I’m the type who likes to run free, the kind of person you can’t restrain, whether behind a desk or with words; yet I can’t help myself from wanting something that lasts through the movement, another soul to keep mine from getting lonely. Unlike what is so often understood, freedom isn’t a solo endeavour, one can be wild and free as a unit, the way my parents were, are, and will stay. They have proved to me that “together” is a beautiful world, “together” is an unmatched experience for it’s not one laugh echoing in the forest, it’s not one voice singing along to cheesy roadtrip songs, it’s not one heart beating faster with excitement as new discoveries are made, there is another, and it only makes the first one beat stronger, longer.

This isn’t another “I need a man in my life, I don’t want to end up with 72 cats and a tupperware collection” rant or sob story. Firstly because I’m allergic to cats and I already have quite a nice tupperware collection, secondly because I don’t believe I need someone else to complete me, help me or hold my hand. I can guide myself through this mess of a life, I can stay on my own completely satisfied, but no matter how complete I feel by myself, it is rather beautiful to witness two wholes make a mesmerizingly symbiotic new whole, together.

I don’t talk about it much, this little folly of my imagination, the one that makes me dream up my own wedding, my own quirky version of two hearts intertwining as medieval music plays in the middle of nowhere, wind gently caressing the faces of the few beloved guests; I don’t understand extravagance, being surrounded by people I barely know or will barely notice on the day my life finds itself overturned and shaken by a crazy fantasy made real. I often dream up that day where I too step into this togetherness I still haven’t tried, this adventure seemingly as mind-boggling as those I regularly plan out, and as I watch others begin their journey on this not so lonely path, I sigh; I too would like a taste of union, to someday be two instead of my eternal “one”… but that’s for another day; today I fly by myself, my own groom. One ticket please!

My fleeting soulmate

Soulmates. They say every person walking this Earth has one. They say we should seek them, find them, grab them, keep them. They are the light outside the tunnel, the purpose of the journey, the end prize of this life. They forget to tell us a soulmate isn’t always a lover, and that a soulmate once found won’t necessarily stay. If you find them, that is.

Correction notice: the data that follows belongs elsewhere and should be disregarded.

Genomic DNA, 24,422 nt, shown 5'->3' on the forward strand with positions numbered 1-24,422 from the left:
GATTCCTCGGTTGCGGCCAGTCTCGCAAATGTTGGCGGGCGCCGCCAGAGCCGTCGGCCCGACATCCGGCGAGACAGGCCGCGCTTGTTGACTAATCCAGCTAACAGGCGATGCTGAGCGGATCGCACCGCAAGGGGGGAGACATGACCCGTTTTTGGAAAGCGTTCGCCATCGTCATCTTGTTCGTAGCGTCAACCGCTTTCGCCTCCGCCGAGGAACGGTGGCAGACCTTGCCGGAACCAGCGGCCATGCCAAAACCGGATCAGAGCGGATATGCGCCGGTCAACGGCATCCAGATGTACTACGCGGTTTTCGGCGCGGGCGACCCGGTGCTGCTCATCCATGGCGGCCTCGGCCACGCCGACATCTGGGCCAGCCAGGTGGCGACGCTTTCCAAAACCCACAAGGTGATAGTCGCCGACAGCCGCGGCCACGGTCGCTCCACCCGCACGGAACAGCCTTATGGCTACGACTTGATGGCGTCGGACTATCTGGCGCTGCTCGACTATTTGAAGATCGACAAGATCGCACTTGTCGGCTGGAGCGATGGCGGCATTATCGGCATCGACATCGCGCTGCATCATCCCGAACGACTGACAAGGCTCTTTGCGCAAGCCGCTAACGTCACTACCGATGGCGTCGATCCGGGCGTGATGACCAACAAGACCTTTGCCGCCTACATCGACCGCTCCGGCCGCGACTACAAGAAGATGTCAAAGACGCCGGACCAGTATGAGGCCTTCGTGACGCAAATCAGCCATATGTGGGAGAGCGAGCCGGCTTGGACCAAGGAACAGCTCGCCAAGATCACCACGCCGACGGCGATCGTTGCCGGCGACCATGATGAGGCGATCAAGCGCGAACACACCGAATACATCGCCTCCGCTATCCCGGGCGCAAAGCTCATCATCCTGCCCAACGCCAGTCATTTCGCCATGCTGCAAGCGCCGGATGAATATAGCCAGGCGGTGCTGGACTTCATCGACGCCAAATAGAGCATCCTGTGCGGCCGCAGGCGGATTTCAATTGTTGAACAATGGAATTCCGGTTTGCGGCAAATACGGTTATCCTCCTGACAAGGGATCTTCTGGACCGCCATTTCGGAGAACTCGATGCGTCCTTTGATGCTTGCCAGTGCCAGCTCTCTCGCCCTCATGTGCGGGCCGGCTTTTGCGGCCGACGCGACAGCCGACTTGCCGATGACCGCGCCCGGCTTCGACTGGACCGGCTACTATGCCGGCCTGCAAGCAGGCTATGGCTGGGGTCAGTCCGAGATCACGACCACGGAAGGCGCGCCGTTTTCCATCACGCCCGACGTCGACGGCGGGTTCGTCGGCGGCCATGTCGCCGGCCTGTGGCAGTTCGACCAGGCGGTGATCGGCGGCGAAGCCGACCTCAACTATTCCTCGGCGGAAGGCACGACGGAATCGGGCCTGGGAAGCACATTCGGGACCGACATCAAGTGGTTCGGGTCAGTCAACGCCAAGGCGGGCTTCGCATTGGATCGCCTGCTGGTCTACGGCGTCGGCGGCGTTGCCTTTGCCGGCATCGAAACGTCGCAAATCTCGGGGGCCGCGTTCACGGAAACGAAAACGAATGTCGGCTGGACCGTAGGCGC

I went through life with a leg over my head and the other haphazardly stuck in a pail, stumbling, bumping into trees and falling off chairs, not knowing which road I was taking or how to sit still. I’ve met so many people, been to so many places, but my heart wandered on its own as I wandered in other directions, blindly. It got attached to memories like this one I have of you. I met you when I was still figuring out the world, when I was still figuring out myself, my demons and all my switches. We instantly clicked, like those tupperwares they keep trying to sell us on TV, the ones that don’t let the air in…or out. We became friends, talked and sat in silence, shared what we feared to share with others, spent mornings and nights doing nothing and everything, walking the streets like we owned them. It felt like looking in the mirror, but the image could hug me when a tear left my eye, the image spoke back to me, soothing me when I was down. And most importantly, we laughed; we’d just stare at each other and know what the other was thinking, instantly, magically. We were friends, best friends, and everyone tried to taint us. They said we had to be more, thought we kept our truths hidden, convinced us we were lying to ourselves and each other. And it worked. One day, a lifetime ago, you told me we were soulmates, and I believed you, young and naive, in search of more than I was persuaded to accept; we were family, makeshift and magnetic, but we didn’t last. We believed them and fell apart, like soulmates sometimes do; my soul felt safe with you till I found out that soulmates don’t exist, or maybe the one you seemed to be never really lived.
It’s been a year now, a year since I set myself free from the lie, that soulmates are forever, and that such friendships don’t die. Today I believe my soulmate was just another dream too good to be true, a figment of my imagination, and I feel sorry, but mostly for the person I convinced myself you were. You knew I was there, always, like a trusty old shoe, the one you discard in the corner of the room once it has served its purpose, still good enough to wear, but mostly to the supermarket. I really thought you made me less blue – boy, I really had no clue.